There’s legislation that’s been under discussion for sometime and was recently introduced to the House of Representatives under the acronym FFA. FFA ostensibly stands for “Fairness for All”, but it might more accurately be given as “Freedom Freely Abdicated” or “Frankly Futile Appeasement”.
It is, in brief, an attempt at compromise between religious liberty and the sexual revolution. It offers classification of sexual orientation and gender identity as protected categories in civil rights legislation, in exchange for exemptions for religious institutions.
- As a rule, compromise with the sexual revolution is a bad idea. That’s because it’s a revolution, not a gentle and measured reform. It does not tolerate dissent. For the sexual revolutionaries, compromise–when accepted at all–is always a stepping stone. They see it as ‘a good first step’ in their direction, not a binding treaty.
- This particular compromise is actually surrender of the key point we’re supposedly disputing at the moment.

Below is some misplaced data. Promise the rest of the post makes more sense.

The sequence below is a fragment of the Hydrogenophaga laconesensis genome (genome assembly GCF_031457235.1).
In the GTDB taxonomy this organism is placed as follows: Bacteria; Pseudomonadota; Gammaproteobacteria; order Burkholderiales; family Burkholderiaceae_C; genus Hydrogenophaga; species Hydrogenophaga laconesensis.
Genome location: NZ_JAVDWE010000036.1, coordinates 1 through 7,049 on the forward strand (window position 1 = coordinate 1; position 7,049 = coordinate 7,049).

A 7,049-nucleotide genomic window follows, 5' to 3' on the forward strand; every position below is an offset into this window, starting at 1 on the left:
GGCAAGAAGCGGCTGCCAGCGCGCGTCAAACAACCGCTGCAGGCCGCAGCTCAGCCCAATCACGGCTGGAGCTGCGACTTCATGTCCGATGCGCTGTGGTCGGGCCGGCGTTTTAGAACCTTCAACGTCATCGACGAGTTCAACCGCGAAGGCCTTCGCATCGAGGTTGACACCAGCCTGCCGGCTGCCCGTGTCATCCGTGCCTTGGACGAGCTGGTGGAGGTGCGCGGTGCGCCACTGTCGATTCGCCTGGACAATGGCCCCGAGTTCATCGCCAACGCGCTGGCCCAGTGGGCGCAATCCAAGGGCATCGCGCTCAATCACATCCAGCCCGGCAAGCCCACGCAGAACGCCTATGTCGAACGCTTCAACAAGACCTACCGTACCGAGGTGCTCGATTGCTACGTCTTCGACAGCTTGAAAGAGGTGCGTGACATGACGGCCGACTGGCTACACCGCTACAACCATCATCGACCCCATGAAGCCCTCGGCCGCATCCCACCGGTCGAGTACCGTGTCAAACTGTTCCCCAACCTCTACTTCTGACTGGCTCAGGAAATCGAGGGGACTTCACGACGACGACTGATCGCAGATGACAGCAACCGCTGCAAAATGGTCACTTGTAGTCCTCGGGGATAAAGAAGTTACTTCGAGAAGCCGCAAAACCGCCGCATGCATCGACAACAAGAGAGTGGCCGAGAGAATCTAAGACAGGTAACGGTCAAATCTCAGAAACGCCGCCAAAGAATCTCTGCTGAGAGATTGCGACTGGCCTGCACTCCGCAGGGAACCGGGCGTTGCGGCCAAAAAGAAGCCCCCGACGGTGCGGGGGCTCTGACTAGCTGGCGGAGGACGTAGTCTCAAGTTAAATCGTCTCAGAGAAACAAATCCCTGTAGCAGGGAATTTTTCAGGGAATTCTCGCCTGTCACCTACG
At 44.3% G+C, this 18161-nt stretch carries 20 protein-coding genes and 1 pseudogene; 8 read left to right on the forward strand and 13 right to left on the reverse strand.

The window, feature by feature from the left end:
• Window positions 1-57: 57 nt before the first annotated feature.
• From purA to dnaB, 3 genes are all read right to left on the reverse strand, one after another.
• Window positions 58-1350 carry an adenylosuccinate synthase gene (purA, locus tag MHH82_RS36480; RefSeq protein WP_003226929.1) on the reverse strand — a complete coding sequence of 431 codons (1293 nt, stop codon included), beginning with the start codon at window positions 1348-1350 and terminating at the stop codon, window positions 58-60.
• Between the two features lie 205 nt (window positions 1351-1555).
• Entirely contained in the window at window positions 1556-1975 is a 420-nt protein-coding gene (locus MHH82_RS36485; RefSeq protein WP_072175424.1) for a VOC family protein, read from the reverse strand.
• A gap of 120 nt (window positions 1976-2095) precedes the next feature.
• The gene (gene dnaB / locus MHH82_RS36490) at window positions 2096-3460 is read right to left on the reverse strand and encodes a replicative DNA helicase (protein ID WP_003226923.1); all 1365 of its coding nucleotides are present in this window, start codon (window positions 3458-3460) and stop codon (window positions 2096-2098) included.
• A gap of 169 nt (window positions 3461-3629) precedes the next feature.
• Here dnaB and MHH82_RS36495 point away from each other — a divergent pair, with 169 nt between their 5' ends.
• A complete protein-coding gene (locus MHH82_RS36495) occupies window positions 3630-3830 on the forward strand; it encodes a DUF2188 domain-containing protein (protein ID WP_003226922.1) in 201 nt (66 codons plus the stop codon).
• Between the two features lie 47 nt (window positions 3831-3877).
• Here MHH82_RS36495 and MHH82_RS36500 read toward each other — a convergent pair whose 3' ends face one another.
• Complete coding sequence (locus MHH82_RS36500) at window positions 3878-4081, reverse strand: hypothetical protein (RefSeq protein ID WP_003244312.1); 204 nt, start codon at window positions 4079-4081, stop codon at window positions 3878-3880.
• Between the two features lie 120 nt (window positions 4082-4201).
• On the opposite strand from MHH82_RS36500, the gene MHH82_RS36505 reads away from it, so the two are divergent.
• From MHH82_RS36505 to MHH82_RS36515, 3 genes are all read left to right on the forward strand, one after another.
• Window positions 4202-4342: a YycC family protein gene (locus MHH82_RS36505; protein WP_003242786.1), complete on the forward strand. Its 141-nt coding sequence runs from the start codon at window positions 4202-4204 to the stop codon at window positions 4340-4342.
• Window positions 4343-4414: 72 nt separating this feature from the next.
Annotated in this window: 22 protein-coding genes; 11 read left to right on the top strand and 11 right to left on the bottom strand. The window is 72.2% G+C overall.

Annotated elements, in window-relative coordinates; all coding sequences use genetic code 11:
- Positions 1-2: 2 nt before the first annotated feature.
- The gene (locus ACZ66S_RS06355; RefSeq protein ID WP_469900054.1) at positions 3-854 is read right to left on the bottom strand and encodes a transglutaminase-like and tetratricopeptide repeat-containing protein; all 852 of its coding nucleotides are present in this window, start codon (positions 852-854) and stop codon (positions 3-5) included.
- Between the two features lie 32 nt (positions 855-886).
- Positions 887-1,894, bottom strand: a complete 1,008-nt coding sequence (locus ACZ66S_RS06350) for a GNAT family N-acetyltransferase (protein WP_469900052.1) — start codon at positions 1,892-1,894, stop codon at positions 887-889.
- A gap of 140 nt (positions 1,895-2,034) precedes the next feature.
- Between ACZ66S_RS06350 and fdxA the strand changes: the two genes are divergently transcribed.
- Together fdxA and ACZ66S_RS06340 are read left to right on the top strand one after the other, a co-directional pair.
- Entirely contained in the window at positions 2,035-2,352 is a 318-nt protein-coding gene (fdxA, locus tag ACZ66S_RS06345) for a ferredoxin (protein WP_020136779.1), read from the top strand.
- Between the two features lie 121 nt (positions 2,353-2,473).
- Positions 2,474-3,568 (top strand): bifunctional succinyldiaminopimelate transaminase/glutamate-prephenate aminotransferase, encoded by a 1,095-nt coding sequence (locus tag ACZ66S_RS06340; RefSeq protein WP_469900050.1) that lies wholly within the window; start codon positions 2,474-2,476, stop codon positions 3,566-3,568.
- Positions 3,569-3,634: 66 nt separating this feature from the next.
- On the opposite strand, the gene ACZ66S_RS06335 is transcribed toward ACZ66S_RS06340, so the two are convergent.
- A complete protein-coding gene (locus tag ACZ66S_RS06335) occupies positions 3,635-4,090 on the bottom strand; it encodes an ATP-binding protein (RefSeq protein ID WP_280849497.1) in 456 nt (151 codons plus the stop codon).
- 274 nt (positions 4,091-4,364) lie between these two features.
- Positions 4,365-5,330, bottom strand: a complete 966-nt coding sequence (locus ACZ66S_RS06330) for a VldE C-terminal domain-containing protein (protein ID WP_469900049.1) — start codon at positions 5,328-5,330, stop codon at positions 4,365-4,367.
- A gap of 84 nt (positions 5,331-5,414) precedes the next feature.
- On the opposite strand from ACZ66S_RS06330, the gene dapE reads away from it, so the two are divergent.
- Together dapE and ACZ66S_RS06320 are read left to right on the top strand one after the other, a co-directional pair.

- To some extent, all compromise with the sexual revolution is surrender of the truth; before the sexual revolution got rolling, America had an understanding of human identity and sexuality that was an approximation of the truth in most ways. We’ve been surrendering to falsehood ever since: pornography, divorce, promiscuity, abortion, homosexuality, and so on, have each in turn been a surrender of the truth.
- What FFA offers is to effectively surrender the truth about the distinction and complementarity of the human race. God created us as man and woman, with a proper orientation of one for another. Christians maintain that we are not bigots in opposing homosexuality and transgenderism, because these are not legitimate identity categories, they are illegitimate denials of the truth about humanity. FFA offers to surrender the basis of the Christian argument, and instead merely reserve the right to be bigots.
- There appears to be no real danger of the FFA passing. Plenty of conservatives are against it, and the liberals aren’t even interested in this compromise, having much more ambitious plans. So the real thing to note is not that this legislation is gaining traction, but that far too many conservatives, many of them evangelical Christians, somehow became convinced it was a good compromise.
I know that secularism has been bulldozing its way across American society for the past sixty years, and that the sexual revolution pushes its agenda with tremendous coercive force. But slow surrender is neither a courageous response nor a promising strategy.